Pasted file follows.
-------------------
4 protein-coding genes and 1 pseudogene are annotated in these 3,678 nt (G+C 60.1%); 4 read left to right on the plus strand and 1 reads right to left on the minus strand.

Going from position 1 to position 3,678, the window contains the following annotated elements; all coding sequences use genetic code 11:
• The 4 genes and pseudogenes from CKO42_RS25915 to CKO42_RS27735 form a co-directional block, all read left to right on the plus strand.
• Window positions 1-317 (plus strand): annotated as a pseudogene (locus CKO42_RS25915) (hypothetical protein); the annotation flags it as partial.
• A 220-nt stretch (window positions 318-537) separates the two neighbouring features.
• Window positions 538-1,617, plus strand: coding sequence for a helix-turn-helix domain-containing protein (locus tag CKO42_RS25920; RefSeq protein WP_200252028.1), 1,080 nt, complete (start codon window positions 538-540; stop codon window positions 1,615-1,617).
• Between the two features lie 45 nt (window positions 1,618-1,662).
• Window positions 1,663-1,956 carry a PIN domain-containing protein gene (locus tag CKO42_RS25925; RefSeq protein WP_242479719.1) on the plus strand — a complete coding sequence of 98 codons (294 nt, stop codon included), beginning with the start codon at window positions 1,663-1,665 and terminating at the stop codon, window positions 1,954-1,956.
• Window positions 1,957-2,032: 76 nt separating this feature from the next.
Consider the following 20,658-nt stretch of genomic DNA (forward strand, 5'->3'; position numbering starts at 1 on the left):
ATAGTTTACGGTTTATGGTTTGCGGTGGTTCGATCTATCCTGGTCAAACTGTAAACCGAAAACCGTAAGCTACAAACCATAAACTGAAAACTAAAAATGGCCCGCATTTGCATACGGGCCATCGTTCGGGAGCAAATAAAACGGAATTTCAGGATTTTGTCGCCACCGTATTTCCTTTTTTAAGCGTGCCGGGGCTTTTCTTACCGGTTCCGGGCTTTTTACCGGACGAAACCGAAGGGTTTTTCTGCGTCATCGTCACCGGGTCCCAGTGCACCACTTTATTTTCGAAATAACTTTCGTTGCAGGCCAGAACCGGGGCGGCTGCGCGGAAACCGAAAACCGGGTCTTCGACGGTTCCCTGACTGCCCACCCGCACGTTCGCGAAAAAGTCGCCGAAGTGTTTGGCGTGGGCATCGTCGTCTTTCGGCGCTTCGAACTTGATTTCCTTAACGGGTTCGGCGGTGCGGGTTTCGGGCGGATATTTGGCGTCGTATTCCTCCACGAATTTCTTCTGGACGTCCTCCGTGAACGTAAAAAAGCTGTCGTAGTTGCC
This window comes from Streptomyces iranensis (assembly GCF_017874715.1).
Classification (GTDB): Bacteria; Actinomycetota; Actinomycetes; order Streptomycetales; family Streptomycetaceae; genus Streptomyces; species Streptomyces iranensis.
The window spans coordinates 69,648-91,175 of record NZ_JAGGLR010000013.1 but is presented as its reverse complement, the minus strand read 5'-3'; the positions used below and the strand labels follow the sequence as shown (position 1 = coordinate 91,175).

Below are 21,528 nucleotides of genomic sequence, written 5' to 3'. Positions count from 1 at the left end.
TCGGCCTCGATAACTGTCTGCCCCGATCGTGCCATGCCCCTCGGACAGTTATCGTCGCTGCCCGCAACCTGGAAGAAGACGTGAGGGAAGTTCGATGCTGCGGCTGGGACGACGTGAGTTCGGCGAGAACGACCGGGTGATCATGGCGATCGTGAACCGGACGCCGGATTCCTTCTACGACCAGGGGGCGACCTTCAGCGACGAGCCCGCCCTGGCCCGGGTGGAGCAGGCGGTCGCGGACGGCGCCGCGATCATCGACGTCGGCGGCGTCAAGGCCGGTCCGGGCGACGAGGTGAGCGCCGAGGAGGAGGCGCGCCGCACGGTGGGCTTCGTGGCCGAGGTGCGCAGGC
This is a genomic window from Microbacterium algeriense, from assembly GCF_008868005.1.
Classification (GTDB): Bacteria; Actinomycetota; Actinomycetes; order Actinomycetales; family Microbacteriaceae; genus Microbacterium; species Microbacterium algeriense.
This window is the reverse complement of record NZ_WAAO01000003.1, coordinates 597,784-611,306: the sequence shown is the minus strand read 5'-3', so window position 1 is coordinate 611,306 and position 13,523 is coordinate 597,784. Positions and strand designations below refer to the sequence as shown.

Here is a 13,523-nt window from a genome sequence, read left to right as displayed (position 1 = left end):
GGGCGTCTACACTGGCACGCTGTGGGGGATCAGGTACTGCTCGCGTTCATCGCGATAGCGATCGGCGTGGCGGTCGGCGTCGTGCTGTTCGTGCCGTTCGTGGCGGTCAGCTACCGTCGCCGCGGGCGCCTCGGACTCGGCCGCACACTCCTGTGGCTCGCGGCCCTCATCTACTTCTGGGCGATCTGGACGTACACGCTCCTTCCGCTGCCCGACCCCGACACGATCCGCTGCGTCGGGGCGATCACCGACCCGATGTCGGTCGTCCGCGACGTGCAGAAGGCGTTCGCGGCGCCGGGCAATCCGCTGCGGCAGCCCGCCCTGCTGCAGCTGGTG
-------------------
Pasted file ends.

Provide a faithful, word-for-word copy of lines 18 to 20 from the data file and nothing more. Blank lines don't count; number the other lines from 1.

Classification (GTDB): Bacteria; Actinomycetota; Actinomycetes; order Actinomycetales; family Microbacteriaceae; genus Microbacterium; species Microbacterium algeriense.
This window is the reverse complement of record NZ_WAAO01000003.1, coordinates 597,784-611,306: the sequence shown is the minus strand read 5'-3', so window position 1 is coordinate 611,306 and position 13,523 is coordinate 597,784. Positions and strand designations below refer to the sequence as shown.

Here is a 13,523-nt window from a genome sequence, read left to right as displayed (position 1 = left end):